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tv   Click  BBC News  August 12, 2017 3:30am-3:46am BST

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but most places fairly cool. monday night into tuesday, this frontal system responsible for the wet weather doesn't move anywhere fast. so still some wet weather to come on tuesday, most likely across north—eastern scotland. a mixture of sunshine and showers elsewhere. these showers could be heavy, possibly thundery into the south—east, and highs of 16—23 degrees. this is bbc news. the headlines: president trump has renewed his fierce rhetoric towards north korea, saying american military solutions are now "locked and loaded" if pyongyang chooses to act unwisely. mr trump said he hoped president kim jong—un understood the gravity of the situation. there have been reports of protests in kenya, after it was announced that the president, uhuru kenyatta, had been re—elected.
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the electoral commission says he was more than a million votes ahead of his rival, but the opposition has complained of fraud. at least 37 people have been killed in egypt in a collision involving two passenger trains. about 120 others were injured. the crash, just outside the northern coastal city of alexandria, was between a train coming from cairo and anotherfrom port said. we will have the latest film reviews in about ten minutes. now on bbc news, it is time to click. this month marks the 25th anniversary of the self checkout.
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the first one was installed in new york on 5 august, 1992, in price chopper. so what does its inventor, doctor howard schneider, remember of it all? i hadn't gone shopping much, so i went to the supermarket near my house with a stopwatch. and i started looking at people checking out, and my stopwatch went "click, click" — it was a mechanical one. and, you know, isaid wow, what a great environment. this is so messy. good luck with any machine doing it, and i said, this would be a great, great problem to solve. and then i started building a machine in my garage. i actually spent every cent i had on parts, and i got the first machines built. see, i love self—service checkouts, but then i'm a control freak. but i do believe they save you time.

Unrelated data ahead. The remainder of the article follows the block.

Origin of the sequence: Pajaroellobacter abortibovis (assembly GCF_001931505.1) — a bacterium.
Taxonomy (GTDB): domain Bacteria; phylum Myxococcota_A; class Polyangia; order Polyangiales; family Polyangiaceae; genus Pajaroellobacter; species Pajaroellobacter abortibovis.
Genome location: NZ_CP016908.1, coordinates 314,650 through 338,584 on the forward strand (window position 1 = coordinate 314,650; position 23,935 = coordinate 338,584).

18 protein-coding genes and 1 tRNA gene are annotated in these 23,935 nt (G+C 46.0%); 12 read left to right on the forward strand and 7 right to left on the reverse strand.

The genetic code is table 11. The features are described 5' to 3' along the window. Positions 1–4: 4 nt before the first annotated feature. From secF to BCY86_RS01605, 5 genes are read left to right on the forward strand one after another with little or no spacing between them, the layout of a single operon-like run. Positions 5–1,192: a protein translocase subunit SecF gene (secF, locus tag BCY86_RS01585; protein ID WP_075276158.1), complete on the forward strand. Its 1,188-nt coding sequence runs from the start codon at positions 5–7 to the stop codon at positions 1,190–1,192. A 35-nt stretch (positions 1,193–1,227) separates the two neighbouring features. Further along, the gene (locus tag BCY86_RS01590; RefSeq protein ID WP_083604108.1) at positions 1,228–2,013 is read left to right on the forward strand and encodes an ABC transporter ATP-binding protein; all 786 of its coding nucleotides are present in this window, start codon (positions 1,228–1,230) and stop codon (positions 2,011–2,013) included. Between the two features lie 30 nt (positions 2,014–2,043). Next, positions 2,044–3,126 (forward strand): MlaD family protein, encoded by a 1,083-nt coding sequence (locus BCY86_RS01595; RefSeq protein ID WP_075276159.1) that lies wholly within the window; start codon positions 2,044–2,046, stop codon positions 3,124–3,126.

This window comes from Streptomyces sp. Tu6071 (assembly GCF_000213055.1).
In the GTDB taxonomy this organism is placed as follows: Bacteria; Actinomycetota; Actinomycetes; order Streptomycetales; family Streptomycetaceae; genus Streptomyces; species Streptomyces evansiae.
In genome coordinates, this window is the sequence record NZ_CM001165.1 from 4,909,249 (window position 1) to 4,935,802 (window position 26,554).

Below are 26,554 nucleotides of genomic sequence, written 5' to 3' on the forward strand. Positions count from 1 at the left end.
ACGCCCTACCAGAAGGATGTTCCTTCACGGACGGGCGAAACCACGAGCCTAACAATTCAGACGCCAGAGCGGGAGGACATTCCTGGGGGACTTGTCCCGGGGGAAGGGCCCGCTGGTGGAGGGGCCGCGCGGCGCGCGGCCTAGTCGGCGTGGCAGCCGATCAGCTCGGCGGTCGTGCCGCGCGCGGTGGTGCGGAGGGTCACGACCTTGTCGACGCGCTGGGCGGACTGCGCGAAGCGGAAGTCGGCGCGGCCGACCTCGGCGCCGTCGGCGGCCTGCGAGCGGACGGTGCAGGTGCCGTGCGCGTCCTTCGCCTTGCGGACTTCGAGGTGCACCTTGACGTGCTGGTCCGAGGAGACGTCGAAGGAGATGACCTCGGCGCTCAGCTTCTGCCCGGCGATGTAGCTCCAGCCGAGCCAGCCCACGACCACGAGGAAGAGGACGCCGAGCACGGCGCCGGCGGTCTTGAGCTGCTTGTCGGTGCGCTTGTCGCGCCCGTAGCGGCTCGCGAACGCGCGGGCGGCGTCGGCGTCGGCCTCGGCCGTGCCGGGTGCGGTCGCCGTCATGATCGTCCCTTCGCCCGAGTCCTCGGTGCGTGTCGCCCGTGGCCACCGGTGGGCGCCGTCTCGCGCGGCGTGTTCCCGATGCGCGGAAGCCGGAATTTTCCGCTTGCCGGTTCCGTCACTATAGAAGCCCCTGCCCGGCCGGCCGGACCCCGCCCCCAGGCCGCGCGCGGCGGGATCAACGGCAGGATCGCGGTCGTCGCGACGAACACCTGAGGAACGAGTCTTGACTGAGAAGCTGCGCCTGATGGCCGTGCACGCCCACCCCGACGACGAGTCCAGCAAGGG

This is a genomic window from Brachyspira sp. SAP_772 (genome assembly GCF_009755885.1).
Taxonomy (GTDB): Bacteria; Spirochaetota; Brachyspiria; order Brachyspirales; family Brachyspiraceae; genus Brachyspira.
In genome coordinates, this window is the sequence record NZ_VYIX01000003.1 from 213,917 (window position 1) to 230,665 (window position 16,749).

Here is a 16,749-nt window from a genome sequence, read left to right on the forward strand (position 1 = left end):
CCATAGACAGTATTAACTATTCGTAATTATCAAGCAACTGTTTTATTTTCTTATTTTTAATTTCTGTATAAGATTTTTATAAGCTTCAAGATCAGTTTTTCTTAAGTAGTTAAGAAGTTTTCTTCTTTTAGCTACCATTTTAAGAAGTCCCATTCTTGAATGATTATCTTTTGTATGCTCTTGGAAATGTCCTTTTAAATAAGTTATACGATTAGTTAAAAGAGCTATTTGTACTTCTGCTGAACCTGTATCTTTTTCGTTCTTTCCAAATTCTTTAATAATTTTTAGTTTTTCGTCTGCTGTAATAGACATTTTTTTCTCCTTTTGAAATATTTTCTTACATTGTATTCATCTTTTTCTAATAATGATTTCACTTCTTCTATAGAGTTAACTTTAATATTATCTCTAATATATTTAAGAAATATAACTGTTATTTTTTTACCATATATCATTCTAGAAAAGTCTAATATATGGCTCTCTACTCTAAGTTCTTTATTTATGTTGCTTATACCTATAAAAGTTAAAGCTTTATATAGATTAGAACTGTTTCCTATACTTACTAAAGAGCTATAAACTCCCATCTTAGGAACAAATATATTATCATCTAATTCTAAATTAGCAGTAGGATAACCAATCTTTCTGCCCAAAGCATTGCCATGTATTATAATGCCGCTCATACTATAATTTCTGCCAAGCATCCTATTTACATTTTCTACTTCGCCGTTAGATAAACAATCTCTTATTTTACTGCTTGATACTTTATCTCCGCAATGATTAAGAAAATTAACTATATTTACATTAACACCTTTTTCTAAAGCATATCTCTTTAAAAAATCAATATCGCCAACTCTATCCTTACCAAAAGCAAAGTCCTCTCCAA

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until they go wrong, at which point they become a right pain in the bagging area. the technology in the machines now is less than it was 25 years ago, using 286 computers, using ms—dos 3.3. i had better technology 25 years ago than what you see now, which is the reason for a lot of frustrations. please wait for assistance. please remove item before continuing. so now people are thinking outside of the shopping basket, to try and update the self checkout and reduce the delays further. in japan, reggie robo takes your basket and bags your shopping for you. the system, which was trialled at the beginning of the year, scans the rfid tags on all the items at the same time. since december, the amazon go shop has been undergoing testing in seattle. once it is working, shoppers should be able to pick up their items and simply walk out of the store. swedish cafe company wheelys is working on a similar idea. although this staff—less shop
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will even come to you. here at canary wharf, in london, something less spectacular, but which seems to me more workable and more scalable. grab and go has been invented by ba rclayca rd. the app scans bar codes as you grab items off the shelf, and then you just go. payment is taken from the card that is linked to the app, and the receipt is sent to the phone, so you don't have to wait in a checkout queue at all. but, with all that grabbing and going, are you thinking what i'm thinking? in the future, if you're scanning things and then just putting it in your bag, and then just walking out, and all the doors are open, i can see more people stealing more stuff. so you can basically very easily pick up some item and then can walk out, but on the way you have cctv,